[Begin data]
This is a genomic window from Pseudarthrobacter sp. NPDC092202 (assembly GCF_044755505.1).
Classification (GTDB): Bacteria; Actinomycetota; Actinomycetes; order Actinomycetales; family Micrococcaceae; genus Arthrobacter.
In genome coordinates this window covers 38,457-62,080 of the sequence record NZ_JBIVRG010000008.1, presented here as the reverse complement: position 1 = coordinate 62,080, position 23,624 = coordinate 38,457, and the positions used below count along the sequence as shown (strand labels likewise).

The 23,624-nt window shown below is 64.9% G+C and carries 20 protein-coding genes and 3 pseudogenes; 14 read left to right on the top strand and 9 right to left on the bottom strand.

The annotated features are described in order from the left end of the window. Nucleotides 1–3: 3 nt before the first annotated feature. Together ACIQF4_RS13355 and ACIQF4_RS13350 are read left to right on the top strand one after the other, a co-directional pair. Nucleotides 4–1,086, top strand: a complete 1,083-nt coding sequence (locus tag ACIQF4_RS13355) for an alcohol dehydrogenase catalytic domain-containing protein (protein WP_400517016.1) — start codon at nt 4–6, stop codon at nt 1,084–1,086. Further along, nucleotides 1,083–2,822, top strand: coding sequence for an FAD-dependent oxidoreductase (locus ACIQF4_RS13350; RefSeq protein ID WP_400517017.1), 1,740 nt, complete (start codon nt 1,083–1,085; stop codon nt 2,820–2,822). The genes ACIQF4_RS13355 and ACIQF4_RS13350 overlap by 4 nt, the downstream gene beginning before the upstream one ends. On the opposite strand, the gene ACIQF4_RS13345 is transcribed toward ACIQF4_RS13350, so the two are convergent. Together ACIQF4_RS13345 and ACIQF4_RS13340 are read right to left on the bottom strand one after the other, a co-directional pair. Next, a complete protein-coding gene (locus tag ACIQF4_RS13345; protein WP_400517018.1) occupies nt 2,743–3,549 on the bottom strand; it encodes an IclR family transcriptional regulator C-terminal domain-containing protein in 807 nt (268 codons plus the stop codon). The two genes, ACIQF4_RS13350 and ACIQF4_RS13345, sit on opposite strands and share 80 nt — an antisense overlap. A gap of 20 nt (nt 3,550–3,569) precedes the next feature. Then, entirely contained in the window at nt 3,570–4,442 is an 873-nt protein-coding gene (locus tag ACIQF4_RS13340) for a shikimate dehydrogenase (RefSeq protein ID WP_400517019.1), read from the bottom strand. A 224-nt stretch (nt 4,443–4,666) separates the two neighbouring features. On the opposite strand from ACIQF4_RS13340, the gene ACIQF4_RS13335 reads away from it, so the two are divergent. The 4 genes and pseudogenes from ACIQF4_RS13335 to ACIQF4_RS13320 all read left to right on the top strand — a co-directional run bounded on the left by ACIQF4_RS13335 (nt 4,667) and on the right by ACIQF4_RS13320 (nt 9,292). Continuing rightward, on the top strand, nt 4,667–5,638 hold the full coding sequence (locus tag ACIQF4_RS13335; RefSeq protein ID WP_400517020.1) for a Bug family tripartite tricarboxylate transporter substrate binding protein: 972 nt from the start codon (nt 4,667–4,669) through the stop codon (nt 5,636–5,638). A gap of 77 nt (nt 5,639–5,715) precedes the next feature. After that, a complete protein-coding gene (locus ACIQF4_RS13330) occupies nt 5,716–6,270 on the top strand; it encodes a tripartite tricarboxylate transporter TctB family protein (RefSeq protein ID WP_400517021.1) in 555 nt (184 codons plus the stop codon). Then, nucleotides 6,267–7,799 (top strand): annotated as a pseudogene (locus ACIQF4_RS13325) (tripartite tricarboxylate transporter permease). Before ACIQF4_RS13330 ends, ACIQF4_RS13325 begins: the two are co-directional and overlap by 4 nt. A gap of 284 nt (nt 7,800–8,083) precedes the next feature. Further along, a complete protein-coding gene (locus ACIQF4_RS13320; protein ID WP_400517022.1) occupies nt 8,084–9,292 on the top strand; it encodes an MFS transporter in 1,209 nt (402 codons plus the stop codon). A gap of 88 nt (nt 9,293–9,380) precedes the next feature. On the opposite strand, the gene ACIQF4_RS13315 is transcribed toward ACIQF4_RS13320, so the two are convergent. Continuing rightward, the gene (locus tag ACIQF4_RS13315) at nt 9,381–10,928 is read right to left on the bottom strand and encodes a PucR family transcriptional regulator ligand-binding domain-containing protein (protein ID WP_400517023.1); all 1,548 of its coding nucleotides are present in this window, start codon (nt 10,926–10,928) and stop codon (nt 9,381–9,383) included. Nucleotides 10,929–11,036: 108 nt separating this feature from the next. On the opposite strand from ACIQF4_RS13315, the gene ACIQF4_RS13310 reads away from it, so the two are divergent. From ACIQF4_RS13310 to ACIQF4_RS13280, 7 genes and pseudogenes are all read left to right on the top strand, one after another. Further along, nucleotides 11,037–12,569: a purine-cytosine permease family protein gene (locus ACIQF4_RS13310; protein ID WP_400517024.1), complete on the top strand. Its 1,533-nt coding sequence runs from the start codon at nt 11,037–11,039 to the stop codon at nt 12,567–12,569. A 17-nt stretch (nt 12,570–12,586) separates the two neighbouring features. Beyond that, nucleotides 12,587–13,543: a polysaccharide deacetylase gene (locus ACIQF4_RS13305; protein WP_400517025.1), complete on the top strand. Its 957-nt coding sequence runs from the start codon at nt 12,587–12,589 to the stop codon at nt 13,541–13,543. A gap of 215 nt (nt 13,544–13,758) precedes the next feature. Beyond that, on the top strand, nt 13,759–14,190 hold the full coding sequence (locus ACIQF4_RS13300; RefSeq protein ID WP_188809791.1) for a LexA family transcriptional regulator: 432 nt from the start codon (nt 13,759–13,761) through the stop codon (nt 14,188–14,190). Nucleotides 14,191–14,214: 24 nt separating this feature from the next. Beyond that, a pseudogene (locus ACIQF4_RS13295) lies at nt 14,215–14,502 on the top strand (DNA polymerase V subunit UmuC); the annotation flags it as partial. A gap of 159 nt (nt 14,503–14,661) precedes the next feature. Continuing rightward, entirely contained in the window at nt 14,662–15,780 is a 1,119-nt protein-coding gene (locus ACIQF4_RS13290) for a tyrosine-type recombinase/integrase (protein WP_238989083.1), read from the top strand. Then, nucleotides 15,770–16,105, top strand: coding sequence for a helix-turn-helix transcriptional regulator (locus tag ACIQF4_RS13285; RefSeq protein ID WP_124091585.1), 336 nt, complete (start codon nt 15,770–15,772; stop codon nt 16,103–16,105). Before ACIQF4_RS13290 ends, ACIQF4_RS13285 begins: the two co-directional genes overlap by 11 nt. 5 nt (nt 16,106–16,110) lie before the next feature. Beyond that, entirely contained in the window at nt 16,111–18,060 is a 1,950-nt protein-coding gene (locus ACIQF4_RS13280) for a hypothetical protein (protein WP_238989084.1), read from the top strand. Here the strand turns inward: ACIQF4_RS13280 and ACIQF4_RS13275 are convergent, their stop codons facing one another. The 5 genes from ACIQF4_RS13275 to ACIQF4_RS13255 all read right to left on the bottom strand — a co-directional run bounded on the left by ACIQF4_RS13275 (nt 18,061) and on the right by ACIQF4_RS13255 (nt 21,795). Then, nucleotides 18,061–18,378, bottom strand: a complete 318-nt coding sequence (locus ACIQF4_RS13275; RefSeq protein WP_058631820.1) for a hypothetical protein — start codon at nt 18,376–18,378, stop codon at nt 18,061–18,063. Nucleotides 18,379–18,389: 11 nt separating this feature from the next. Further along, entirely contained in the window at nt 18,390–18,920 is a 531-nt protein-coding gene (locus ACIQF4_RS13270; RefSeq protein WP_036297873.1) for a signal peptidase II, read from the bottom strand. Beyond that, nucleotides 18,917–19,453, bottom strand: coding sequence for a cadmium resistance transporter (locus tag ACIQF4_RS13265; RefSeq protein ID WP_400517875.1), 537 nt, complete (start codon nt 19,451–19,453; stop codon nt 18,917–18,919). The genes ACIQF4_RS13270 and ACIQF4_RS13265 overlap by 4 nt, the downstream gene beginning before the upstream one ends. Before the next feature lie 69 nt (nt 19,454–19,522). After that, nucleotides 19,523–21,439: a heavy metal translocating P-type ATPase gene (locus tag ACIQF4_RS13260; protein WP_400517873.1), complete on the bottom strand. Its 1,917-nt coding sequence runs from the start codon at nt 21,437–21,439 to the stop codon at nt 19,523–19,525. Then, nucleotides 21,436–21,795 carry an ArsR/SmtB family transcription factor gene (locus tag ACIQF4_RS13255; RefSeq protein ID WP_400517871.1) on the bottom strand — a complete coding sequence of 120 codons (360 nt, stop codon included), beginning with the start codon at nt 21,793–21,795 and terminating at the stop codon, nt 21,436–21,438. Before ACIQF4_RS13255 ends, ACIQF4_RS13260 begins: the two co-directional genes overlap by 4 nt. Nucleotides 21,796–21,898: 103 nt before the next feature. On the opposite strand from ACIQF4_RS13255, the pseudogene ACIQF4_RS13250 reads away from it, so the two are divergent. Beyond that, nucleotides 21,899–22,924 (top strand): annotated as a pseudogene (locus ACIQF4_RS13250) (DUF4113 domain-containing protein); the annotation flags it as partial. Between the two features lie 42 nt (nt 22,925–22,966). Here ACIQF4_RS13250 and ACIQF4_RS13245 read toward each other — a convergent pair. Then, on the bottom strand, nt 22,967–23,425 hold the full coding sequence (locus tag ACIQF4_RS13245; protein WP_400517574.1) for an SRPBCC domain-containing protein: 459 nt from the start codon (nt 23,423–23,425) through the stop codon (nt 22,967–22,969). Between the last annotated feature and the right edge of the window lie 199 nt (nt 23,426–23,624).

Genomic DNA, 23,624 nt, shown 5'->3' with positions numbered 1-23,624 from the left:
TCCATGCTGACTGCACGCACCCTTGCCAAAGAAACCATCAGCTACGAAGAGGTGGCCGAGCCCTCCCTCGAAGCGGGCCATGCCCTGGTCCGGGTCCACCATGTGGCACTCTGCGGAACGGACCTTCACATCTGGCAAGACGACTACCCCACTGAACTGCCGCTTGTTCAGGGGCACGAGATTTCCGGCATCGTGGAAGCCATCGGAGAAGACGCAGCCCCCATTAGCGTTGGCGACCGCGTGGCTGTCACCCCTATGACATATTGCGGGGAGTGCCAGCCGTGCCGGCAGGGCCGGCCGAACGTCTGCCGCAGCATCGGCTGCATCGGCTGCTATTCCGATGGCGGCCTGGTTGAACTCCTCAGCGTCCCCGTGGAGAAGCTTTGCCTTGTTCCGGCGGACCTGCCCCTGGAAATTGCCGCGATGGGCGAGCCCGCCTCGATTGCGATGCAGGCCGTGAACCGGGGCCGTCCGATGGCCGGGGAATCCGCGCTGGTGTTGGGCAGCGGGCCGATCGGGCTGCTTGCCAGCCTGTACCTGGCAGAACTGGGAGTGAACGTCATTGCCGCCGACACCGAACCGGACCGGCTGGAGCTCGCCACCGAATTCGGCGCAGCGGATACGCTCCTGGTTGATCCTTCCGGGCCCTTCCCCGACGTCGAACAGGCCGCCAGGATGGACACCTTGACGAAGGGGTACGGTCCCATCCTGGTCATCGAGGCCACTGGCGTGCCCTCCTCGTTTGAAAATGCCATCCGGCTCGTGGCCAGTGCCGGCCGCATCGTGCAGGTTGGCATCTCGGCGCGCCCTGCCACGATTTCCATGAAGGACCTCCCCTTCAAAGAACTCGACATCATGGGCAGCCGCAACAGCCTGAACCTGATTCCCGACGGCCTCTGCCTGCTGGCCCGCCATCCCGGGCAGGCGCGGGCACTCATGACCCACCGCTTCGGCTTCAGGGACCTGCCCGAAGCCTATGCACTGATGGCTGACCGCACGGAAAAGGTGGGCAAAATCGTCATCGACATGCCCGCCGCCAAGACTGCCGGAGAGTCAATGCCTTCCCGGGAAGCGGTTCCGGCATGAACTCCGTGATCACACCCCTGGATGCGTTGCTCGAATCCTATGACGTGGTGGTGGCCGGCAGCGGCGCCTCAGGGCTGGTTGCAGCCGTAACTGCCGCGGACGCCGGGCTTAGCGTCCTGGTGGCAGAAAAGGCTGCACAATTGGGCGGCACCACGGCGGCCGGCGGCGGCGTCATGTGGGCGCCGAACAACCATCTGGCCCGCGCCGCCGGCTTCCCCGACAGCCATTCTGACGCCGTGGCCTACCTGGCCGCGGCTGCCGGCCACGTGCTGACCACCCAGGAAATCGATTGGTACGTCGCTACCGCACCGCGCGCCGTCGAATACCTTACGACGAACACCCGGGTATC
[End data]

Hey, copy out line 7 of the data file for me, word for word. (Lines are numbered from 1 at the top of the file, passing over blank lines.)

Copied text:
TCCATGCTGACTGCACGCACCCTTGCCAAAGAAACCATCAGCTACGAAGAGGTGGCCGAGCCCTCCCTCGAAGCGGGCCATGCCCTGGTCCGGGTCCACCATGTGGCACTCTGCGGAACGGACCTTCACATCTGGCAAGACGACTACCCCACTGAACTGCCGCTTGTTCAGGGGCACGAGATTTCCGGCATCGTGGAAGCCATCGGAGAAGACGCAGCCCCCATTAGCGTTGGCGACCGCGTGGCTGTCACCCCTATGACATATTGCGGGGAGTGCCAGCCGTGCCGGCAGGGCCGGCCGAACGTCTGCCGCAGCATCGGCTGCATCGGCTGCTATTCCGATGGCGGCCTGGTTGAACTCCTCAGCGTCCCCGTGGAGAAGCTTTGCCTTGTTCCGGCGGACCTGCCCCTGGAAATTGCCGCGATGGGCGAGCCCGCCTCGATTGCGATGCAGGCCGTGAACCGGGGCCGTCCGATGGCCGGGGAATCCGCGCTGGTGTTGGGCAGCGGGCCGATCGGGCTGCTTGCCAGCCTGTACCTGGCAGAACTGGGAGTGAACGTCATTGCCGCCGACACCGAACCGGACCGGCTGGAGCTCGCCACCGAATTCGGCGCAGCGGATACGCTCCTGGTTGATCCTTCCGGGCCCTTCCCCGACGTCGAACAGGCCGCCAGGATGGACACCTTGACGAAGGGGTACGGTCCCATCCTGGTCATCGAGGCCACTGGCGTGCCCTCCTCGTTTGAAAATGCCATCCGGCTCGTGGCCAGTGCCGGCCGCATCGTGCAGGTTGGCATCTCGGCGCGCCCTGCCACGATTTCCATGAAGGACCTCCCCTTCAAAGAACTCGACATCATGGGCAGCCGCAACAGCCTGAACCTGATTCCCGACGGCCTCTGCCTGCTGGCCCGCCATCCCGGGCAGGCGCGGGCACTCATGACCCACCGCTTCGGCTTCAGGGACCTGCCCGAAGCCTATGCACTGATGGCTGACCGCACGGAAAAGGTGGGCAAAATCGTCATCGACATGCCCGCCGCCAAGACTGCCGGAGAGTCAATGCCTTCCCGGGAAGCGGTTCCGGCATGAACTCCGTGATCACACCCCTGGATGCGTTGCTCGAATCCTATGACGTGGTGGTGGCCGGCAGCGGCGCCTCAGGGCTGGTTGCAGCCGTAACTGCCGCGGACGCCGGGCTTAGCGTCCTGGTGGCAGAAAAGGCTGCACAATTGGGCGGCACCACGGCGGCCGGCGGCGGCGTCATGTGGGCGCCGAACAACCATCTGGCCCGCGCCGCCGGCTTCCCCGACAGCCATTCTGACGCCGTGGCCTACCTGGCCGCGGCTGCCGGCCACGTGCTGACCACCCAGGAAATCGATTGGTACGTCGCTACCGCACCGCGCGCCGTCGAATACCTTACGACGAACACCCGGGTATC